A new Yemeni study has raised the alarm on the southern Shabwa governorate facing the threat of environmental catastrophe brought about by oil leaks hemorrhaging from rundown production and export pipelines.
Prepared by a Romania-based consultancy, the study urged the government and local authorities to take the findings seriously and commit operating companies to fixing leaks.
It also called for enforcing speedy and proactive measures to avert any repercussions the oil spills can have on locals and agriculture before it is too late.
Oil pumped into the dilapidated pipeline in Sector No. 4 extending from Ayyad to Al-Nashima Port on the Arabian Sea needs to stop given the scale of environmental pollution taking place, the study recommended.
According to Abdulminaim Habtoor, a Yemeni academic who took part in preparing the study, silence shrouds the suffering of locals in Shabwa, where some are taking advantage of the leak to plunder oil.
“We conducted a detailed study on the effects of oil pollution resulting from oil spills along the production network of pipelines in Yemen, in particular in the pipeline that was established in 1987. Multiple samples were taken from oil spills along the pipeline,” he told Asharq Al-Awsat.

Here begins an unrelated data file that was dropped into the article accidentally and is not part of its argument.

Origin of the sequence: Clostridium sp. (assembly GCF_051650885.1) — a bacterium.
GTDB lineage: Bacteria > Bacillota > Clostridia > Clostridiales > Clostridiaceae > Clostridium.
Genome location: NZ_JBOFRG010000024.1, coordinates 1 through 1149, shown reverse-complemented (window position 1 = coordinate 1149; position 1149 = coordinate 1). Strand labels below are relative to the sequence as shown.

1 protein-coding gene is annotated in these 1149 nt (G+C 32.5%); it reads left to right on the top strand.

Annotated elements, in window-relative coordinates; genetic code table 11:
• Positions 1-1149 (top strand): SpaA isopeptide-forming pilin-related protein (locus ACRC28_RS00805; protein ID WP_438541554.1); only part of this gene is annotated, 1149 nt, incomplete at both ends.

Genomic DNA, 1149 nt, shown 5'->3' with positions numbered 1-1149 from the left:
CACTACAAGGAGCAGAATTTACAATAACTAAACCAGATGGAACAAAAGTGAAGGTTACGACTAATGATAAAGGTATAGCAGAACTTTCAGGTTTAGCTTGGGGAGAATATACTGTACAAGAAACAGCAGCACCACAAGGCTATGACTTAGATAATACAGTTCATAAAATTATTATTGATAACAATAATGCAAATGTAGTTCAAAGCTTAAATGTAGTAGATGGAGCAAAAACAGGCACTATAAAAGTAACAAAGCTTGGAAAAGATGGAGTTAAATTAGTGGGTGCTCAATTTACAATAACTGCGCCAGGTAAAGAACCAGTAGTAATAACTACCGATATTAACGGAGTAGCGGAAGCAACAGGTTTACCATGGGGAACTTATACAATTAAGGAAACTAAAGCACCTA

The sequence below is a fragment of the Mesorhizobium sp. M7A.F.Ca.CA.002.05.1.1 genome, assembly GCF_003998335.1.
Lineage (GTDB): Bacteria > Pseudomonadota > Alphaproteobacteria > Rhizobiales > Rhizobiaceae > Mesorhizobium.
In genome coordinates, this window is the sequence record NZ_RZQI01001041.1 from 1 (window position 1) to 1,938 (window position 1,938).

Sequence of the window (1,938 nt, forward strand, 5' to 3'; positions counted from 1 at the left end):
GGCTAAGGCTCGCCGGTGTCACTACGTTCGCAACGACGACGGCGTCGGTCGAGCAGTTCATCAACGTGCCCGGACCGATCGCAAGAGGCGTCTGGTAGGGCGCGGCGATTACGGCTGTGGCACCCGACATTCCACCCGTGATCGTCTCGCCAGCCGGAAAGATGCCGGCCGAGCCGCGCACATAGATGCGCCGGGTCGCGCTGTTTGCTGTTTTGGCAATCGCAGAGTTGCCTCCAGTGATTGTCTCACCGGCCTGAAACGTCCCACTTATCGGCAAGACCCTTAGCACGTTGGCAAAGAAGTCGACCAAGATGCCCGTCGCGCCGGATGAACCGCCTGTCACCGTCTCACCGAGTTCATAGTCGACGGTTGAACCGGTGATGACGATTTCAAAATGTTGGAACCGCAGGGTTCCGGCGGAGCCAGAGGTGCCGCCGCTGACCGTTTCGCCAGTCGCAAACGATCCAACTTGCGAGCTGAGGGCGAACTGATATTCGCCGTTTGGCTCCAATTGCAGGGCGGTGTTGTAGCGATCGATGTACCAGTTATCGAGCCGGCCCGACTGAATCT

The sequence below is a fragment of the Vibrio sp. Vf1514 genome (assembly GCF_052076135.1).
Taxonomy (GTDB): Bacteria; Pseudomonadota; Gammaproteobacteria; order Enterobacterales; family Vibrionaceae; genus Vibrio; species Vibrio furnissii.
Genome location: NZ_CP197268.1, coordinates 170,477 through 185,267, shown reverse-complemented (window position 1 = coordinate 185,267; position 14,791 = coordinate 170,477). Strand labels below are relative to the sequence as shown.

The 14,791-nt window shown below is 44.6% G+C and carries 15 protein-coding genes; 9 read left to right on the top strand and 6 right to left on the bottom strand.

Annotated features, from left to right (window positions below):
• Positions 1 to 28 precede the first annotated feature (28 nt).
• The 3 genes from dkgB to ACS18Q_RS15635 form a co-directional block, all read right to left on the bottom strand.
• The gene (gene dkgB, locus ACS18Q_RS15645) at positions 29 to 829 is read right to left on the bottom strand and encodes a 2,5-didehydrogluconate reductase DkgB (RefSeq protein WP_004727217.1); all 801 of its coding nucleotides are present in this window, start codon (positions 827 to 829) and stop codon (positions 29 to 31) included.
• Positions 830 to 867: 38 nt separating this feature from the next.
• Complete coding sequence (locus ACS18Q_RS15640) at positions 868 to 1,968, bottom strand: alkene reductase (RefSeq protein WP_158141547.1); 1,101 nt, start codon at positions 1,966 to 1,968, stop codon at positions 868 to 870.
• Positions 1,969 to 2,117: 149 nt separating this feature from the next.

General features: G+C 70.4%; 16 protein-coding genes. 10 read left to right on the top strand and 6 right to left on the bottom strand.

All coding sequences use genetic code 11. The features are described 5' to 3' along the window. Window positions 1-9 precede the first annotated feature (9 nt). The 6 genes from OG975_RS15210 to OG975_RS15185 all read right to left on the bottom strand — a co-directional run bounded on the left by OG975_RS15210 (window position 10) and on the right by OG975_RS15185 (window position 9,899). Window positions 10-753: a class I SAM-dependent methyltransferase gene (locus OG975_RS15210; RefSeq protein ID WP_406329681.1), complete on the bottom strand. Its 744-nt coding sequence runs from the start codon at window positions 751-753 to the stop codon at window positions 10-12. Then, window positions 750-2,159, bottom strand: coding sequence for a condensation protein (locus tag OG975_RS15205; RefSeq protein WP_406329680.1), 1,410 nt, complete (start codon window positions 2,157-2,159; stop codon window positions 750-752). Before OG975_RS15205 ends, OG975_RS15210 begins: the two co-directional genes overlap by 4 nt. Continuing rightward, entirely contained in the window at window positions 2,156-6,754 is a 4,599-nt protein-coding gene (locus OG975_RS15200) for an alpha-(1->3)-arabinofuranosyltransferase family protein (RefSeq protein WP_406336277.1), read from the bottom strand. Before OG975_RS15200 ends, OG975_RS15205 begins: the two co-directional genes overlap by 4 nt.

Habtoor confirmed that staggering levels of pollution were recorded in groundwater deposits. This gravely affects locals, livestock and agricultural crops.
The study’s recommendations urged swift maintenance and contracting specialized companies to tackle present pollution
Yemen is also facing the threat of another oil spill taking place at the derelict oil tanker FSO Safer, which is held by Iran-backed Houthi militias and anchored off the Ras Issa oil port in the Red Sea since 2015.
The ship contains about 1.1 million crude oil barrels and has gone years without any maintenance being performed. A leak at FSO Safer spells disaster for marine life in the Red Sea.